Microsoft will invest $1 billion in OpenAI and work with the San Francisco-based artificial intelligence powerhouse to create a computational platform of “unprecedented scale” to accelerate the development of advanced forms of AI.
The expanded partnership gives Microsoft and its Azure cloud platform an influential ally in its competition with Google, Amazon and other rivals in the high-stakes race to develop next-generation AI platforms and technologies. Microsoft CEO Satya Nadella has called out AI as a pivotal area for the future of the company.
OpenAI was formed in 2016 by Elon Musk, the Tesla and SpaceX CEO; Sam Altman, former president of the Y Combinator startup accelerator; Ilya Sutskever, OpenAI’s chief scientist; and Greg Brockman, the former Stripe CTO. Musk, who has sounded the alarm over the risks of AI, said in May that he was no longer involved in OpenAI.
OpenAI is pursuing breakthroughs in artificial general intelligence, or AGI. Such technology would be capable of developing deep expertise across many subjects, not just one domain, surpassing human abilities to help solve major challenges in areas such as healthcare, climate change and education.
In a statement, Altman called artificial general intelligence “the most important technological development in human history, with the potential to shape the trajectory of humanity.”
He added, “Our mission is to ensure that AGI technology benefits all of humanity, and we’re working with Microsoft to build the supercomputing foundation on which we’ll build AGI. We believe it’s crucial that AGI is deployed safely and securely and that its economic benefits are widely distributed. We are excited about how deeply Microsoft shares this vision.”
Here are the key components of the deal, as announced by the companies.
- Microsoft will invest $1 billion in OpenAI, which will make Microsoft its preferred partner for commercializing its new AI technologies.
- The companies will jointly develop new supercomputer technologies for AI for Microsoft’s Azure cloud platform, including hardware and software, that developers can use to build new AI applications.
- Microsoft Azure will become OpenAI’s exclusive cloud provider. OpenAI started working with Azure in 2016, the year it was founded, but it also has worked previously with Google Cloud and Amazon Web Services.
- The companies say they plan to implement the resulting AI advances “in a safe, secure, and trustworthy way,” a shared ethos that they describe as a key reason for working together.
Nadella said in a statement that the “ambition is to democratize AI – while always keeping AI safety front and center – so everyone can benefit.”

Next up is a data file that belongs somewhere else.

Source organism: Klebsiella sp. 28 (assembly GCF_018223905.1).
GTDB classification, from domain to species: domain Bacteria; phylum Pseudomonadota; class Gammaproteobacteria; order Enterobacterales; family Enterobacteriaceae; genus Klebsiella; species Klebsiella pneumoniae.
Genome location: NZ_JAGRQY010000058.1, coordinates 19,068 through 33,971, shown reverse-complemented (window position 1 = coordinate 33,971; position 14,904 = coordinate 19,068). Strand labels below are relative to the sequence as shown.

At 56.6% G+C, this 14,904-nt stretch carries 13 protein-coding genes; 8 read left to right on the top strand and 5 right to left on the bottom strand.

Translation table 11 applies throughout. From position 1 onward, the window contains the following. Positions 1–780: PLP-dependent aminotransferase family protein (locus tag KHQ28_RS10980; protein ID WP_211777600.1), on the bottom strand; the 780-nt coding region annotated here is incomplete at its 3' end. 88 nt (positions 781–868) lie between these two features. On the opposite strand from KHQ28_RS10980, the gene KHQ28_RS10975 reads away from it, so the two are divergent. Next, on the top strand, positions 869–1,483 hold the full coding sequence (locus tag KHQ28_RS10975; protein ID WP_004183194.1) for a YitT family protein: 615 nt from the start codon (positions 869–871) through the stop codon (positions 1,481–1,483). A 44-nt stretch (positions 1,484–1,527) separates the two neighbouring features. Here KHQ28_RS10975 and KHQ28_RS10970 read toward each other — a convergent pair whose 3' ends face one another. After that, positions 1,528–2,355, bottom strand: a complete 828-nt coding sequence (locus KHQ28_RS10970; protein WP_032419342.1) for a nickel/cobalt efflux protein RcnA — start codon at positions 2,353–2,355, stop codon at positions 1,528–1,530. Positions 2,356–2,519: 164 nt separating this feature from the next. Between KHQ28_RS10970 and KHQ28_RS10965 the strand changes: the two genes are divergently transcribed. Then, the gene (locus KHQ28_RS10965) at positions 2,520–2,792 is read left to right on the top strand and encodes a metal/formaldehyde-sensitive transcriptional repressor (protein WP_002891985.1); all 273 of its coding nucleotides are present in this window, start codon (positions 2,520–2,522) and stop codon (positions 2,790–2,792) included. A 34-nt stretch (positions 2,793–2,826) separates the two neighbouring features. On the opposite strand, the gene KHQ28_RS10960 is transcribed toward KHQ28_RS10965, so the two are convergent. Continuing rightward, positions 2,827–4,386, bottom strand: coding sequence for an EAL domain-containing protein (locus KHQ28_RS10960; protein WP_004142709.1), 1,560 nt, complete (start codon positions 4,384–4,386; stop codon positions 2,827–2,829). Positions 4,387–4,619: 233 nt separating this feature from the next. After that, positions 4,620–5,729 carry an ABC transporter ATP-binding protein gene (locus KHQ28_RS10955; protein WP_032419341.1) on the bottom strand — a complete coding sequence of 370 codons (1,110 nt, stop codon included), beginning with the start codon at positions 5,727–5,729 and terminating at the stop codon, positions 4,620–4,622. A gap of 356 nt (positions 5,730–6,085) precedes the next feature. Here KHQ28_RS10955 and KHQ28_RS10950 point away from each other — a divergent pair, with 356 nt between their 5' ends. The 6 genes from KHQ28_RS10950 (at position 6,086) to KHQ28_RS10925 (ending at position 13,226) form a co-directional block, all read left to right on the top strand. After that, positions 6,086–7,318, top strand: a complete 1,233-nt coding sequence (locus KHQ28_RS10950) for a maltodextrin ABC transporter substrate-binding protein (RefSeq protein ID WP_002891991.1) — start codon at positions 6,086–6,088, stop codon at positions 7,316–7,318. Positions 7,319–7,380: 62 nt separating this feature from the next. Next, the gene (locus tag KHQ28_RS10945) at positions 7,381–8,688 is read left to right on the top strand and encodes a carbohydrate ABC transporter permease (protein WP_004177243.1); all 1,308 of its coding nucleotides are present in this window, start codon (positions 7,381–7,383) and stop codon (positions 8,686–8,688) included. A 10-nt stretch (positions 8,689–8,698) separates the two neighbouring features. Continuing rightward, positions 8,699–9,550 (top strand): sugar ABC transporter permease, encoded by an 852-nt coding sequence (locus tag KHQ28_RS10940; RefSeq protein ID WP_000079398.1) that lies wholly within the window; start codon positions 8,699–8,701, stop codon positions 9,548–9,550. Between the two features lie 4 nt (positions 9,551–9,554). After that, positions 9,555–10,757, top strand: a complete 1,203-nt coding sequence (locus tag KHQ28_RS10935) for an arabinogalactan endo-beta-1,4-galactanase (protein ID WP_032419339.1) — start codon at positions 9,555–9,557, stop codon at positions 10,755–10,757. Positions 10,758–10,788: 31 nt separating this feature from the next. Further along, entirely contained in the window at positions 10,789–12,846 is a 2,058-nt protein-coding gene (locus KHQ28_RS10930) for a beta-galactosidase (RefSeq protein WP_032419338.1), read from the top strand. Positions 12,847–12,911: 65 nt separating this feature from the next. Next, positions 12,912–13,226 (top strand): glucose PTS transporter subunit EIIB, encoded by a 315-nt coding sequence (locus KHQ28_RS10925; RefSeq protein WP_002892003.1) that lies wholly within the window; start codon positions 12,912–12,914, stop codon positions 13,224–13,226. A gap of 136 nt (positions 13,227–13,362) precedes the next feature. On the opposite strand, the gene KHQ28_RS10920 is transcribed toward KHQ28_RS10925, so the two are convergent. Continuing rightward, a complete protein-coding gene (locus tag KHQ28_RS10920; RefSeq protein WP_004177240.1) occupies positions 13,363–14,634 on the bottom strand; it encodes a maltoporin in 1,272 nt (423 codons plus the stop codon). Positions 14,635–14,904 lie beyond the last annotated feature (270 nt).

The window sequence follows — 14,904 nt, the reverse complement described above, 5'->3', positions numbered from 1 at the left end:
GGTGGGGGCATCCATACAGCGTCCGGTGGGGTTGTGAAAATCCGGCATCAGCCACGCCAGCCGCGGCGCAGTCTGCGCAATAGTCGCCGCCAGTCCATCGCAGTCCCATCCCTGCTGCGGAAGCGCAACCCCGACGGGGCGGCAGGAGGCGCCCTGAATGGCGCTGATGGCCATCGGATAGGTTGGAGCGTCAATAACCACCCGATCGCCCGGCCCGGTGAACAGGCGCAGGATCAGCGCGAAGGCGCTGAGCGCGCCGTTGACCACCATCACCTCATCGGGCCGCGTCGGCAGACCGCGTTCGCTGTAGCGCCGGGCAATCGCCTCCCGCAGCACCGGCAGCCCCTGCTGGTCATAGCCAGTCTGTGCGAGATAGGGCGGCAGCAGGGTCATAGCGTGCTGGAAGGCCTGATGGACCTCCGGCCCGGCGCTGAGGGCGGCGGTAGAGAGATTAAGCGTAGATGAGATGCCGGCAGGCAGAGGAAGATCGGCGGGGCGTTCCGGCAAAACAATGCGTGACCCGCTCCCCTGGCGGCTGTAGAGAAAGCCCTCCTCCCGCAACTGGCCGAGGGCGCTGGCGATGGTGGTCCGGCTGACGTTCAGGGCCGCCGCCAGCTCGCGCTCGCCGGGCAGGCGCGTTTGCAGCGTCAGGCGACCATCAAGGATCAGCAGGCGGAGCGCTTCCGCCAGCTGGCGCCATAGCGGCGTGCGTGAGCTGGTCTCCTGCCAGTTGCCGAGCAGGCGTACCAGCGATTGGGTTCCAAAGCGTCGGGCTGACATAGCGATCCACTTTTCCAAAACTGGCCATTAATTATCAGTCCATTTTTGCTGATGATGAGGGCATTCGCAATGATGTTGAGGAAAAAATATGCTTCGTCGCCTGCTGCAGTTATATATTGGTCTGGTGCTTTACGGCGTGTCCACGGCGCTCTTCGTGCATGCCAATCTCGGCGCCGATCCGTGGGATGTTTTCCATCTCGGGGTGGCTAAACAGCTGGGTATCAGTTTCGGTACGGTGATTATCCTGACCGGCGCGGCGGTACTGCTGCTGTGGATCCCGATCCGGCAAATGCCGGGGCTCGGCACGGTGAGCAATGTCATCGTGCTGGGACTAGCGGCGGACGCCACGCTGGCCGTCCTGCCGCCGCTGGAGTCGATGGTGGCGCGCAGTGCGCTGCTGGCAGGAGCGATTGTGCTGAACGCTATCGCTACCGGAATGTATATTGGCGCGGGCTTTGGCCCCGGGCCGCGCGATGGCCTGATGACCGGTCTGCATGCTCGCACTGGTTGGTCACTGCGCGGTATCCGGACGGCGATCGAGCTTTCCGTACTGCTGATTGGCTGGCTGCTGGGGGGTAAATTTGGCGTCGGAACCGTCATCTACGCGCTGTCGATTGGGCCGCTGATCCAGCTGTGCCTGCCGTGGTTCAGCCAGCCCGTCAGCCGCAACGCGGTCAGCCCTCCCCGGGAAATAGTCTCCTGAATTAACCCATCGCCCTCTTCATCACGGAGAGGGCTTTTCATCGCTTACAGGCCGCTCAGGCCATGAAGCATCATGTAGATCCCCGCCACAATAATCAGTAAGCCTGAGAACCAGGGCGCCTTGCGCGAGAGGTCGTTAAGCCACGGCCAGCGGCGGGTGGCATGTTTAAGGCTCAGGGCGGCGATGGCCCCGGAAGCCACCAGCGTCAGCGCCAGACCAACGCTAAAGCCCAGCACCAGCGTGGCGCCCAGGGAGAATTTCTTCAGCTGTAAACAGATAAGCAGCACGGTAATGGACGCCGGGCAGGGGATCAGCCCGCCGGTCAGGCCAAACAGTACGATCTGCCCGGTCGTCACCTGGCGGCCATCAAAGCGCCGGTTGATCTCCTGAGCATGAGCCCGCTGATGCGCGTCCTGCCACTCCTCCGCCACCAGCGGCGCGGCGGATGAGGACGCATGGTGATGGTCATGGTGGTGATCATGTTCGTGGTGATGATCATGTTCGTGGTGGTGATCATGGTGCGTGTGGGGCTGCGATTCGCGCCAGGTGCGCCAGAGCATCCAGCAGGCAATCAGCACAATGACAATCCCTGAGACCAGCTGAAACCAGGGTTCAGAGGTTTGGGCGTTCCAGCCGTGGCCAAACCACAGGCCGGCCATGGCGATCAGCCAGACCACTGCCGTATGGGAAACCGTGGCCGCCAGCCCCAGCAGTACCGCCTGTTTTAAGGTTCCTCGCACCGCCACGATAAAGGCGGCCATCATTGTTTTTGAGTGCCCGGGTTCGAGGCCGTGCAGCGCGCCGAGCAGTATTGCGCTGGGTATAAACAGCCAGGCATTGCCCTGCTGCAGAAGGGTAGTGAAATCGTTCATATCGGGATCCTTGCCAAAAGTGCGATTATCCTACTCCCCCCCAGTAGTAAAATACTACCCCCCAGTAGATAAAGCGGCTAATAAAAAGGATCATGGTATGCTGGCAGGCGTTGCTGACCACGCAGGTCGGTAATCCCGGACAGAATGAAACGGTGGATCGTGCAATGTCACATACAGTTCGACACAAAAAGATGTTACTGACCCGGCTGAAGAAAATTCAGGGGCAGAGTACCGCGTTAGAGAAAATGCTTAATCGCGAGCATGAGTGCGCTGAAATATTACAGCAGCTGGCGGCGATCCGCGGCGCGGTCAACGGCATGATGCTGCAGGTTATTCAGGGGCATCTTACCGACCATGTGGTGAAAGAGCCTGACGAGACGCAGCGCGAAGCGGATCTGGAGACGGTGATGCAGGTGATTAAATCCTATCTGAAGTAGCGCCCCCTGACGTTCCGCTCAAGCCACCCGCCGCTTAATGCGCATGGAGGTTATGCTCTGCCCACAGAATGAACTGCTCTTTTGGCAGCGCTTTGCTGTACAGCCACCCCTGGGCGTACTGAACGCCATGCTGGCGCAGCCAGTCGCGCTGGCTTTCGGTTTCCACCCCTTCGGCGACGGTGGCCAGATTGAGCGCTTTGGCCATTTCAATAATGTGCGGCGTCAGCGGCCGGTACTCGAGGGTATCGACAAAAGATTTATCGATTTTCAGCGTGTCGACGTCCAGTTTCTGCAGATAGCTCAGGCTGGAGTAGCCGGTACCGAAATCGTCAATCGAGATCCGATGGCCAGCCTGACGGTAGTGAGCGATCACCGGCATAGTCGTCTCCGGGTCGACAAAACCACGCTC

The investment comes at a time of transition for OpenAI. Founded as a non-profit institution, OpenAI recently announced plans to reinvent itself as a for-profit (or “capped profit”) company with Altman as CEO.
Microsoft’s deeper partnership with OpenAI promises to garner significant attention in the tech world, but key details such as the specific terms and nature of Microsoft’s investment in OpenAI weren’t initially released by the companies. The agreement was described as “multi-year,” without a specific number of years.
“An alliance between a leading cloud provider and a leading AI research lab seems like a marriage made in heaven,” said Oren Etzioni, CEO of the Allen Institute for Artificial Intelligence (AI2) in Seattle, in an email to GeekWire. “But, of course, God is in the details.”
OpenAI made headlines this spring for developing an AI text-generation technology so convincing that researchers decided not to release the full version, concerned that it could be used by others for malicious purposes at a time of heightened concern about fake news and the risks of mass public deception.
Past OpenAI projects included a bot that taught itself to play the video game Dota 2 so well, from scratch, that it defeated one of the world’s top professional gamers.
Brockman, the OpenAI co-founder and chairman, indicated in a blog post that technology costs were a major consideration.
“OpenAI is producing a sequence of increasingly powerful AI technologies, which requires a lot of capital for computational power,” Brockman wrote. “The most obvious way to cover costs is to build a product, but that would mean changing our focus. Instead, we intend to license some of our pre-AGI technologies, with Microsoft becoming our preferred partner for commercializing them.”
“We have a hard technical path in front of us, requiring a unified software engineering and AI research effort of massive computational scale, but technical success alone is not enough. To accomplish our mission of ensuring that AGI (whether built by us or not) benefits all of humanity, we’ll need to ensure that AGI is deployed safely and securely; that society is well-prepared for its implications; and that its economic upside is widely shared.”
Update, 3 p.m.: A couple more details on Microsoft’s investment, via a company spokesperson: Microsoft has the right to appoint one OpenAI board member, but hasn’t yet exercised that right. Asked whether the $1 billion was in cash or technology, the company declined to share specifics but said none of the investment is in Azure credits.